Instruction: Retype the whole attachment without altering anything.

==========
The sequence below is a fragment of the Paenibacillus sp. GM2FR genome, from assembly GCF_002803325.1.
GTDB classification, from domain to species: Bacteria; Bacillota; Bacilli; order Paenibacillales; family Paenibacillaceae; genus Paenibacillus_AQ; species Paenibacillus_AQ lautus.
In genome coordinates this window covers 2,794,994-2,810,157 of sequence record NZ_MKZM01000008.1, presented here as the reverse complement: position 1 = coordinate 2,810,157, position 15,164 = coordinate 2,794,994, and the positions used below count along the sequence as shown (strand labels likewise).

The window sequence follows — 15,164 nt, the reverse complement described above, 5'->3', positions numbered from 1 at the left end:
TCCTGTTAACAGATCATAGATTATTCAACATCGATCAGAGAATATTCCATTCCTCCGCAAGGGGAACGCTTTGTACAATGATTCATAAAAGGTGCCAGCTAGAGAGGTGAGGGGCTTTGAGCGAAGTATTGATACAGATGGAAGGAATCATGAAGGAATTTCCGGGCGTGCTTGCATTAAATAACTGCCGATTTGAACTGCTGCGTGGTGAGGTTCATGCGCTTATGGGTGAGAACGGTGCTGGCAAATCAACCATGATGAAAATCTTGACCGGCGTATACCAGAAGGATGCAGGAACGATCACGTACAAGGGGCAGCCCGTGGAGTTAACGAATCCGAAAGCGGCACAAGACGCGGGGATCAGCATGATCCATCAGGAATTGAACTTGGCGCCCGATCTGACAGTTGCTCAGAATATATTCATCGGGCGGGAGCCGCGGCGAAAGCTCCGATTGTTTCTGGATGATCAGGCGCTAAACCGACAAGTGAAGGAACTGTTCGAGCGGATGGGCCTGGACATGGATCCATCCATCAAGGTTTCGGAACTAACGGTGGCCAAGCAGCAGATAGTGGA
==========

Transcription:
The sequence below is a fragment of the Paenibacillus sp. GM2FR genome, from assembly GCF_002803325.1.
GTDB classification, from domain to species: Bacteria; Bacillota; Bacilli; order Paenibacillales; family Paenibacillaceae; genus Paenibacillus_AQ; species Paenibacillus_AQ lautus.
In genome coordinates this window covers 2,794,994-2,810,157 of sequence record NZ_MKZM01000008.1, presented here as the reverse complement: position 1 = coordinate 2,810,157, position 15,164 = coordinate 2,794,994, and the positions used below count along the sequence as shown (strand labels likewise).

The window sequence follows — 15,164 nt, the reverse complement described above, 5'->3', positions numbered from 1 at the left end:
TCCTGTTAACAGATCATAGATTATTCAACATCGATCAGAGAATATTCCATTCCTCCGCAAGGGGAACGCTTTGTACAATGATTCATAAAAGGTGCCAGCTAGAGAGGTGAGGGGCTTTGAGCGAAGTATTGATACAGATGGAAGGAATCATGAAGGAATTTCCGGGCGTGCTTGCATTAAATAACTGCCGATTTGAACTGCTGCGTGGTGAGGTTCATGCGCTTATGGGTGAGAACGGTGCTGGCAAATCAACCATGATGAAAATCTTGACCGGCGTATACCAGAAGGATGCAGGAACGATCACGTACAAGGGGCAGCCCGTGGAGTTAACGAATCCGAAAGCGGCACAAGACGCGGGGATCAGCATGATCCATCAGGAATTGAACTTGGCGCCCGATCTGACAGTTGCTCAGAATATATTCATCGGGCGGGAGCCGCGGCGAAAGCTCCGATTGTTTCTGGATGATCAGGCGCTAAACCGACAAGTGAAGGAACTGTTCGAGCGGATGGGCCTGGACATGGATCCATCCATCAAGGTTTCGGAACTAACGGTGGCCAAGCAGCAGATAGTGGA